In fiscal 2005, operating income declined to $95.8 million or 5.0% of sales from $186.2 million or 10.0% of sales in fiscal 2004, a decrease of 48.6% or $90.4 million. Excluding the $6.3 million cumulative effect of the lease accounting charge, operating income during fiscal 2005 would have been $102.1 million or 5.4% of sales.

The Company’s effective tax rate for fiscal 2005 was 37.6% of income before income taxes, an increase from the fiscal 2004 effective tax rate of 37.0%. The increase resulted primarily from higher nondeductible losses reported by a foreign subsidiary, magnified by lower earnings reported by domestic subsidiaries during fiscal 2005.

Net Income

Net income in fiscal 2005 was $60.5 million, or $.68 per share on a diluted basis, a decrease of $57.5 million or 48.8% as compared to fiscal 2004’s net income of $118.0 million, or $1.29 per share on a diluted basis. Net income decreased to 3.2% of sales in fiscal 2005 from 6.3% of sales in fiscal 2004. Excluding the cumulative effect of the lease accounting charge, fiscal 2005 net income and earnings per diluted share would have been $64.4 million and $.72, respectively.

Non-GAAP Financial Measures

This Management’s Discussion of Analysis of Financial Condition and Results of Operations includes non-GAAP financial measures related to selling, general and administrative expenses, operating income, net income and earnings per diluted share. These measures exclude the $6.3 million cumulative lease accounting charge discussed above. The Company believes that these non-GAAP financial measures provide meaningful supplemental information for investors regarding the performance of its business operations, and facilitate comparisons to its historical operating results. A reconciliation of the non-GAAP financial measures follows for the year ended February 26, 2005:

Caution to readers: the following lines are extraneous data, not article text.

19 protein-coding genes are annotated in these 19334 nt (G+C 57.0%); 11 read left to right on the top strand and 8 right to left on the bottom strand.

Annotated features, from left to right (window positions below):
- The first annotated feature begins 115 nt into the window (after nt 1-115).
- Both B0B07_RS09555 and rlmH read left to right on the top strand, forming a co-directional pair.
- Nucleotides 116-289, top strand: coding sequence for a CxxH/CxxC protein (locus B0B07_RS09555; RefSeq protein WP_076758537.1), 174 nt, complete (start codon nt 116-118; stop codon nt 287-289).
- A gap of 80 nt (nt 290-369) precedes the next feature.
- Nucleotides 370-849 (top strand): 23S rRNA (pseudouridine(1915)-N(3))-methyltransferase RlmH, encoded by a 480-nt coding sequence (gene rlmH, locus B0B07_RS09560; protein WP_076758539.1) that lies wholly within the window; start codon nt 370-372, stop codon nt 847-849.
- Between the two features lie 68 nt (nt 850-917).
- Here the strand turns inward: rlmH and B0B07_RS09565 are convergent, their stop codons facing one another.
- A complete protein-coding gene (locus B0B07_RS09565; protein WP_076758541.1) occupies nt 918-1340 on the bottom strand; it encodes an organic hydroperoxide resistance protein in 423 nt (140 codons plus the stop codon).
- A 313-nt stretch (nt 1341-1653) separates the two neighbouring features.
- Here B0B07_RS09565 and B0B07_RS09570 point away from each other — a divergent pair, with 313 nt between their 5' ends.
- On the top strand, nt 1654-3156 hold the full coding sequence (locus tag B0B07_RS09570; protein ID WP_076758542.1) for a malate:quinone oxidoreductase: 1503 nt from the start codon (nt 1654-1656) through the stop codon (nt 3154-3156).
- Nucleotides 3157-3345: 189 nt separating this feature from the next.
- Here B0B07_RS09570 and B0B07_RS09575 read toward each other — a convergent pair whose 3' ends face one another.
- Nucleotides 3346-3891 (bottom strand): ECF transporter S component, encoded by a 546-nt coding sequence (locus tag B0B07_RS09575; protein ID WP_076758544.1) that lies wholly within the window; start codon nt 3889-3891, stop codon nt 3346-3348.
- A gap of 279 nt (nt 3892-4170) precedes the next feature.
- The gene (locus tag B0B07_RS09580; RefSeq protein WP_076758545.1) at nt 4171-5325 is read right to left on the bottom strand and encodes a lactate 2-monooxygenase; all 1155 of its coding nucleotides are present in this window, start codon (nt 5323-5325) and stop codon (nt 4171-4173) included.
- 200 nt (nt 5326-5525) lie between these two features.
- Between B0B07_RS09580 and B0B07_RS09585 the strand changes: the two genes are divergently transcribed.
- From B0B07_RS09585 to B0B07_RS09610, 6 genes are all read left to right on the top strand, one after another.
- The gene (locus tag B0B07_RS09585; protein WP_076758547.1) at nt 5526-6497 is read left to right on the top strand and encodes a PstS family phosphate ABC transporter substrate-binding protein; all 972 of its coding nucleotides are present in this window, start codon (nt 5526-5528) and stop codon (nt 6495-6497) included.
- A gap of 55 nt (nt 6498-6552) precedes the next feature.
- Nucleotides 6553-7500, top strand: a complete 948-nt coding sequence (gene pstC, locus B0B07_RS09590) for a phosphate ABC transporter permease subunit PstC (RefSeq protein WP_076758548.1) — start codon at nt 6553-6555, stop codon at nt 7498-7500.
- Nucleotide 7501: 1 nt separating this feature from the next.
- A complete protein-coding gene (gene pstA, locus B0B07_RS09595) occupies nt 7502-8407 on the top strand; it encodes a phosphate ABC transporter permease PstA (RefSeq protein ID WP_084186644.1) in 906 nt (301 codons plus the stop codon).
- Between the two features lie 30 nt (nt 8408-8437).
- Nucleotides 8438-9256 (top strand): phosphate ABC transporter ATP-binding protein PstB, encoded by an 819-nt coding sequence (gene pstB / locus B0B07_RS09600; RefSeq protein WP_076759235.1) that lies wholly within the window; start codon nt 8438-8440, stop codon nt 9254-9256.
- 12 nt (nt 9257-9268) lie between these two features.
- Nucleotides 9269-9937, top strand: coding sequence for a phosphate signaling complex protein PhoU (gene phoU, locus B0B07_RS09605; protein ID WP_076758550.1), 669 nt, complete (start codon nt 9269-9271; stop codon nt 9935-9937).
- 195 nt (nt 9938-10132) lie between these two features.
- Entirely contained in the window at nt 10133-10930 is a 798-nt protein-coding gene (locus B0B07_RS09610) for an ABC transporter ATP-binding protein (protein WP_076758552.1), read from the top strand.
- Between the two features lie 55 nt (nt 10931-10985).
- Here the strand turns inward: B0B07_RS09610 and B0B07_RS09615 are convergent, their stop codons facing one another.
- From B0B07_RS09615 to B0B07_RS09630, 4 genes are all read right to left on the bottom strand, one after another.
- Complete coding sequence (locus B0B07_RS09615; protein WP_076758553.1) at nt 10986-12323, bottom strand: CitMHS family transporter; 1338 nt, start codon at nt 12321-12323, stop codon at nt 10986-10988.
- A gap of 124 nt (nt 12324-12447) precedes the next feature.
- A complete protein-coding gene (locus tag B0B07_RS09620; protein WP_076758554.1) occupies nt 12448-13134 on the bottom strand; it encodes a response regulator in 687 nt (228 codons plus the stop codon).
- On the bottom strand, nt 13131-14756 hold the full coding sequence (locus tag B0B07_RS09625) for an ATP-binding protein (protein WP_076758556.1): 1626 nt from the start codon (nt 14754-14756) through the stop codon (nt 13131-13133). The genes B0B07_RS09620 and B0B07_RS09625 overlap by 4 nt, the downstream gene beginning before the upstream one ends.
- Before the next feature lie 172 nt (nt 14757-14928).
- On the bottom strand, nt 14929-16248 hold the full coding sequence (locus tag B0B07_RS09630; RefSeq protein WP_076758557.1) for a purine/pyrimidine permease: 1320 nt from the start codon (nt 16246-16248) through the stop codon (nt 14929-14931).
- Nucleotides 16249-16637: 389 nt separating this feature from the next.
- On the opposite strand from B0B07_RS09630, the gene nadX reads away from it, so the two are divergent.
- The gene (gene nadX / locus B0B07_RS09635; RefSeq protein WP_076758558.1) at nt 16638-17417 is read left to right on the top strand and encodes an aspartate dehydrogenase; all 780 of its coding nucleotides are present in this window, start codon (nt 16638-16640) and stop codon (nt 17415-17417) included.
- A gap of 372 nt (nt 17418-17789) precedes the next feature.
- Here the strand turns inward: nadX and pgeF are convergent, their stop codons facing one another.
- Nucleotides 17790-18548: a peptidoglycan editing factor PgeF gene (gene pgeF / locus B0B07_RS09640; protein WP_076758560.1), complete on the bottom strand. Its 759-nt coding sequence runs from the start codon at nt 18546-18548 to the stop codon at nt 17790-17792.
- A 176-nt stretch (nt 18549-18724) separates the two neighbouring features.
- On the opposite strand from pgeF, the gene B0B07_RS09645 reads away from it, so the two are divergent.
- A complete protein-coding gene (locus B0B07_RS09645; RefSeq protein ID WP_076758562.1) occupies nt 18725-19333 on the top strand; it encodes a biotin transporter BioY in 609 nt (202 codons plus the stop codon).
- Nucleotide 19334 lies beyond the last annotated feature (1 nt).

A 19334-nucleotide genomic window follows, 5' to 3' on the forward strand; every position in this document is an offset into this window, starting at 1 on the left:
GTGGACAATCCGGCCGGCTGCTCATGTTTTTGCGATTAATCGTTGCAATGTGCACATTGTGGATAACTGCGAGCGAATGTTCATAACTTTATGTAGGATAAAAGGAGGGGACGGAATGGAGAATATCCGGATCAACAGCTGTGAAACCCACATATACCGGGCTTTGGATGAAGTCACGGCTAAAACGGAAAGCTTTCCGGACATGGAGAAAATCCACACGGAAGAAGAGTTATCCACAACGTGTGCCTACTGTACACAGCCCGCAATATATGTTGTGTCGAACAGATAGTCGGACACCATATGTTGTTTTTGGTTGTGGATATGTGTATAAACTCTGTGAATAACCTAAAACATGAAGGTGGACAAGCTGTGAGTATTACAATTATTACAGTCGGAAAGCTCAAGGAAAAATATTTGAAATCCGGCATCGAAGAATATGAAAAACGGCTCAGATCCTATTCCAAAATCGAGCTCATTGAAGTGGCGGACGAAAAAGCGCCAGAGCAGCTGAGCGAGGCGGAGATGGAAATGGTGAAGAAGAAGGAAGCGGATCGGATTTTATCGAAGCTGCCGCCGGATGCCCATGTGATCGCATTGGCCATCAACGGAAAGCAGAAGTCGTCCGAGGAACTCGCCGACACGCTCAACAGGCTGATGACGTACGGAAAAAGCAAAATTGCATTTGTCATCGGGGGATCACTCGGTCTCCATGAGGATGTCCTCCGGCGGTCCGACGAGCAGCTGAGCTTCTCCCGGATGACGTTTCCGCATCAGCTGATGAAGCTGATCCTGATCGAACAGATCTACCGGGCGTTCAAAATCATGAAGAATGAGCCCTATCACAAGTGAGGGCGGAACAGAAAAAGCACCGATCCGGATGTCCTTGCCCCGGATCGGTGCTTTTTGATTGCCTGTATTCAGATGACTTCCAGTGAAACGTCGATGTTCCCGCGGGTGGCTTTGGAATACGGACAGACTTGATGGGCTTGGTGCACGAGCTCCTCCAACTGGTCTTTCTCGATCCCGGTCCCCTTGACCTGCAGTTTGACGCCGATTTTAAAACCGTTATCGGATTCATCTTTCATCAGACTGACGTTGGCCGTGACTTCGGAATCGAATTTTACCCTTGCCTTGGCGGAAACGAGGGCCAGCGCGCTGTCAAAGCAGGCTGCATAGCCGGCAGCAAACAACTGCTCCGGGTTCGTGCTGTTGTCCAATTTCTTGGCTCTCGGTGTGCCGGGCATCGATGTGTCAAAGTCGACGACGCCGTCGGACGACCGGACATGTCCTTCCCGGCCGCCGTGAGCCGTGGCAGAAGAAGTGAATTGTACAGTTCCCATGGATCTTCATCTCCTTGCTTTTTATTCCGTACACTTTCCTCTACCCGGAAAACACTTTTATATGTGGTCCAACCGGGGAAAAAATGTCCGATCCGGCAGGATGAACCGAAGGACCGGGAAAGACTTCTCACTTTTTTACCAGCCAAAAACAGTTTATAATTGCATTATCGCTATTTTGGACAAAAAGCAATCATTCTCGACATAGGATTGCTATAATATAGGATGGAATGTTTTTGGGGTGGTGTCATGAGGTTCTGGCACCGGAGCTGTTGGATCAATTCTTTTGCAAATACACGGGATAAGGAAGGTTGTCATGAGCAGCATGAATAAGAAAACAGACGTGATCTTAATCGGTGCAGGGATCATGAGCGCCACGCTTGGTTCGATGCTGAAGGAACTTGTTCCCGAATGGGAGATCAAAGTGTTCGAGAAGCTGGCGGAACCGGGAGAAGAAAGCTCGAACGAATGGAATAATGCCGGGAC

Non-GAAP     Impact of Lease     GAAP  
    Financial Measure     Accounting Charge     Financial Measure  
Selling, general and administrative expenses as a % of sales
    29.9 %     0.3 %     30.2 %
Operating income as a % of sales
    5.4 %     (0.4 %)     5.0 %
Operating income (millions)
  $ 102.1     $ (6.3 )   $ 95.8  
Net income (millions)
  $ 64.4     $ (3.9 )   $ 60.5  
Diluted earnings per share
  $ 0.72     $ (0.04 )   $ 0.68  

FISCAL YEARS ENDED FEBRUARY 28, 2004 AND MARCH 1, 2003

Net Sales

Net sales during fiscal 2004 were $1,868.2 million, an increase of $113.4 million, or 6.5%, over net sales of $1,754.9 million for fiscal year 2003. Incremental sales growth for fiscal 2004 was comprised of the following components (in thousands):

7


 

Management’s Discussion and Analysis of Financial Condition and Results of Operations (continued)

         
    2004  
New stores opened during fiscal 2004
  $ 108,685  
Stores opened during fiscal 2003
    82,728  
Comparable stores
    (34,013 )
Closed stores and other
    (44,024 )
 
     
 
       
Net incremental sales
  $ 113,376